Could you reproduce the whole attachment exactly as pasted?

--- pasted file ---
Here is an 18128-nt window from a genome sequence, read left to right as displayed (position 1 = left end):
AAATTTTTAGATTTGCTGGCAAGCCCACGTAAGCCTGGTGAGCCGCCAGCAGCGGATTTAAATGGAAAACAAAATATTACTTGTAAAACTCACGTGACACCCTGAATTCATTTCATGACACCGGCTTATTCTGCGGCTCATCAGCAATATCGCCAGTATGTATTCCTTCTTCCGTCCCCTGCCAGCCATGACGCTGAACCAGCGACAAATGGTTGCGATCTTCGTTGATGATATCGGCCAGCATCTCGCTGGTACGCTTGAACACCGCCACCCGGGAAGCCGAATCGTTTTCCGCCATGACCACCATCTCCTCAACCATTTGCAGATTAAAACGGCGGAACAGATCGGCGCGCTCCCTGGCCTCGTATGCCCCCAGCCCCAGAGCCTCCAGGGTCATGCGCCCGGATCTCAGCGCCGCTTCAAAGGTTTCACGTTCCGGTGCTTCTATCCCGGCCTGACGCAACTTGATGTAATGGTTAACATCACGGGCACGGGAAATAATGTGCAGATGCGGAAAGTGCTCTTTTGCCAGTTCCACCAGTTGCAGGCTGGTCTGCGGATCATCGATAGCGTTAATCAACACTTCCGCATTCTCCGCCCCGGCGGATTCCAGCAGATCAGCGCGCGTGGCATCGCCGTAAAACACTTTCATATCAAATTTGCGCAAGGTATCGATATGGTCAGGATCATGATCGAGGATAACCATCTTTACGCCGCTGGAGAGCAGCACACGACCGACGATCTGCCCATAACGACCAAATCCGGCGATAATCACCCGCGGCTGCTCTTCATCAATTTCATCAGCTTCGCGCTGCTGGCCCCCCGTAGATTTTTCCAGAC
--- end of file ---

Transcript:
Here is an 18128-nt window from a genome sequence, read left to right as displayed (position 1 = left end):
AAATTTTTAGATTTGCTGGCAAGCCCACGTAAGCCTGGTGAGCCGCCAGCAGCGGATTTAAATGGAAAACAAAATATTACTTGTAAAACTCACGTGACACCCTGAATTCATTTCATGACACCGGCTTATTCTGCGGCTCATCAGCAATATCGCCAGTATGTATTCCTTCTTCCGTCCCCTGCCAGCCATGACGCTGAACCAGCGACAAATGGTTGCGATCTTCGTTGATGATATCGGCCAGCATCTCGCTGGTACGCTTGAACACCGCCACCCGGGAAGCCGAATCGTTTTCCGCCATGACCACCATCTCCTCAACCATTTGCAGATTAAAACGGCGGAACAGATCGGCGCGCTCCCTGGCCTCGTATGCCCCCAGCCCCAGAGCCTCCAGGGTCATGCGCCCGGATCTCAGCGCCGCTTCAAAGGTTTCACGTTCCGGTGCTTCTATCCCGGCCTGACGCAACTTGATGTAATGGTTAACATCACGGGCACGGGAAATAATGTGCAGATGCGGAAAGTGCTCTTTTGCCAGTTCCACCAGTTGCAGGCTGGTCTGCGGATCATCGATAGCGTTAATCAACACTTCCGCATTCTCCGCCCCGGCGGATTCCAGCAGATCAGCGCGCGTGGCATCGCCGTAAAACACTTTCATATCAAATTTGCGCAAGGTATCGATATGGTCAGGATCATGATCGAGGATAACCATCTTTACGCCGCTGGAGAGCAGCACACGACCGACGATCTGCCCATAACGACCAAATCCGGCGATAATCACCCGCGGCTGCTCTTCATCAATTTCATCAGCTTCGCGCTGCTGGCCCCCCGTAGATTTTTCCAGAC